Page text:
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The proportion of British Columbians in favour of changing the province’s name to reflect its Indigenous heritage has increased, according to a polling company.
Research Co. said its survey found that 32 per cent of respondents are in favour of a change (a six-point increase), with 50 per cent of 18-to-34-year-olds on board.
A slim majority – 53 per cent – said they want BC’s name to remain unchanged, down seven points on a similar poll conducted in August 2021.
The online survey consisted of only 800 participants, but Research Co. claimed it still amounts to a “representative provincial sample.”
“More than a third of Vancouver Island residents (37 per cent) would welcome changing British Columbia’s name,” said Mario Canseco, the polling firm’s president.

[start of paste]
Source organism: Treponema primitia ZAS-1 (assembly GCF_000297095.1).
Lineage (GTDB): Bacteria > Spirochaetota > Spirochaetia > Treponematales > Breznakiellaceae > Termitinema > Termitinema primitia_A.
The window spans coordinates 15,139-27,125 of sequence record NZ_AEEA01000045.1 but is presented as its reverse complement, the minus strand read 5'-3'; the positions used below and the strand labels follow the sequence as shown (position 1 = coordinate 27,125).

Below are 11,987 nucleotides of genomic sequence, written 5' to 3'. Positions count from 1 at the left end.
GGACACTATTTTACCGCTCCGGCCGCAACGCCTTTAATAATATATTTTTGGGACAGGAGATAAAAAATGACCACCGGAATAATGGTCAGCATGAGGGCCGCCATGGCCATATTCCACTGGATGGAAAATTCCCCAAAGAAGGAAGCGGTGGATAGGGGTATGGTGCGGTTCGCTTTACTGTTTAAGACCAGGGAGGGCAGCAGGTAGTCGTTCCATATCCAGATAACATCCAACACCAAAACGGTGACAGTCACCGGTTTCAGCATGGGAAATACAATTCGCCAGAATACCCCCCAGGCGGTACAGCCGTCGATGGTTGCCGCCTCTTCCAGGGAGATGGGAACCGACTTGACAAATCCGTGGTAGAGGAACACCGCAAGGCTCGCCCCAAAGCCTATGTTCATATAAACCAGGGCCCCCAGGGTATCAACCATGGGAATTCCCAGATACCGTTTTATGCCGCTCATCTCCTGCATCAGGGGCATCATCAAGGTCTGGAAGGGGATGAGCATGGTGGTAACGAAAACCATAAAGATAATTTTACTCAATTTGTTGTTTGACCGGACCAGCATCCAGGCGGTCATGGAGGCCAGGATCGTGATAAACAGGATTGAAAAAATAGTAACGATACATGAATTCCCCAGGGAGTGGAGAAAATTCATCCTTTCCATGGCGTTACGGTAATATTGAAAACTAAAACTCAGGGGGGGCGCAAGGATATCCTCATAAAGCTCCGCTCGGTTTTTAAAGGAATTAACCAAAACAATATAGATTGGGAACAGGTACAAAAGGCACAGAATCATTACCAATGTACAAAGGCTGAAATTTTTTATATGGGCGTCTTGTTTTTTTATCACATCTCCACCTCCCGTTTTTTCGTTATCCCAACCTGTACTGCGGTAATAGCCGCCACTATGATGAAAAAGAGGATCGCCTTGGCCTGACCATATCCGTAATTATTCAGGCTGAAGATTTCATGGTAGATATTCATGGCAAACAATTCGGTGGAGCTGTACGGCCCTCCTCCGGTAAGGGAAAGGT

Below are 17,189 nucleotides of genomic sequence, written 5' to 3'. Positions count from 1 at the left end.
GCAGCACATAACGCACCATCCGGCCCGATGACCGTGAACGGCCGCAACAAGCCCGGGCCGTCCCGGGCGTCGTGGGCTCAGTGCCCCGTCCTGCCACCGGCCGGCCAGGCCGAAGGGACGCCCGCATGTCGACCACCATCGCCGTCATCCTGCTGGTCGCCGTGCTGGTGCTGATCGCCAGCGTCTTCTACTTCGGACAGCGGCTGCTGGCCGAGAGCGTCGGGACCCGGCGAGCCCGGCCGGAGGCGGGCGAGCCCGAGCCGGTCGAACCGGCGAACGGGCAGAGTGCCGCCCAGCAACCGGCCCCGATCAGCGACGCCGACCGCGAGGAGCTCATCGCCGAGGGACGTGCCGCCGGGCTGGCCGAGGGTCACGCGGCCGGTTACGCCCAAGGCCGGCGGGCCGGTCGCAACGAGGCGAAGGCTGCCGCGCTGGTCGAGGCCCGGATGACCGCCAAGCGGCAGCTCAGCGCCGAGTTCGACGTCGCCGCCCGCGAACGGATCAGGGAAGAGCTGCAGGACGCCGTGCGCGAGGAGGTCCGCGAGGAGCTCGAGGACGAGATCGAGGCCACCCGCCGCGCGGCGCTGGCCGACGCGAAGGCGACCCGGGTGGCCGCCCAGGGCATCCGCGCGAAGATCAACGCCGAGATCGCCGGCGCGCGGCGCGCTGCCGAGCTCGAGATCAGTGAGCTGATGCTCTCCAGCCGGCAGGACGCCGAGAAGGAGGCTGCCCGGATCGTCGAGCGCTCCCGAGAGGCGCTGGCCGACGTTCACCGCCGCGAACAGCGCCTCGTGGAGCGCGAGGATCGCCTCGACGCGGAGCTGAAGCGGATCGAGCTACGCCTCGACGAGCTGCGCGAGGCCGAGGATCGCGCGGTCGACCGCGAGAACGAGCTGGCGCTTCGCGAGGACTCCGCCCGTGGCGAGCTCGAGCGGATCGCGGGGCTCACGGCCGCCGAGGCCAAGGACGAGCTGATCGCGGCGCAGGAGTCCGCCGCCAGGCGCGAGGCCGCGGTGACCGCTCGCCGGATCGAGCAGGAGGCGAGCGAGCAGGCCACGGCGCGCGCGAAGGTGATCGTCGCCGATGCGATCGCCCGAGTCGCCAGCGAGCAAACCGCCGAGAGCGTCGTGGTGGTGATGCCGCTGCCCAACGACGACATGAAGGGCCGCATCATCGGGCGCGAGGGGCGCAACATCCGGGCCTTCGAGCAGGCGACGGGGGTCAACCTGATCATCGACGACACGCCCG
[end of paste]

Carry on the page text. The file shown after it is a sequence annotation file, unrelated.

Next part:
“Support is lower in Northern BC (32 per cent), Metro Vancouver (31 per cent), the Fraser Valley (30 per cent) and Southern BC (26 per cent).”
The survey also found that 62 per cent of respondents are not concerned about any part of the province’s name.
A fifth, however, said they were “upset about” the lack of any reference to Indigenous people.
Close to a fifth (19 per cent) also expressed concern about the “British” part of the name, while 8 per cent were bothered by the word “Columbia.”
Thirty per cent, meanwhile, said they’d like the Union Jack to be ditched from BC’s flag.
More – 46 per cent – disagreed with jettisoning that link to the old country, however.
The full survey data can be accessed here.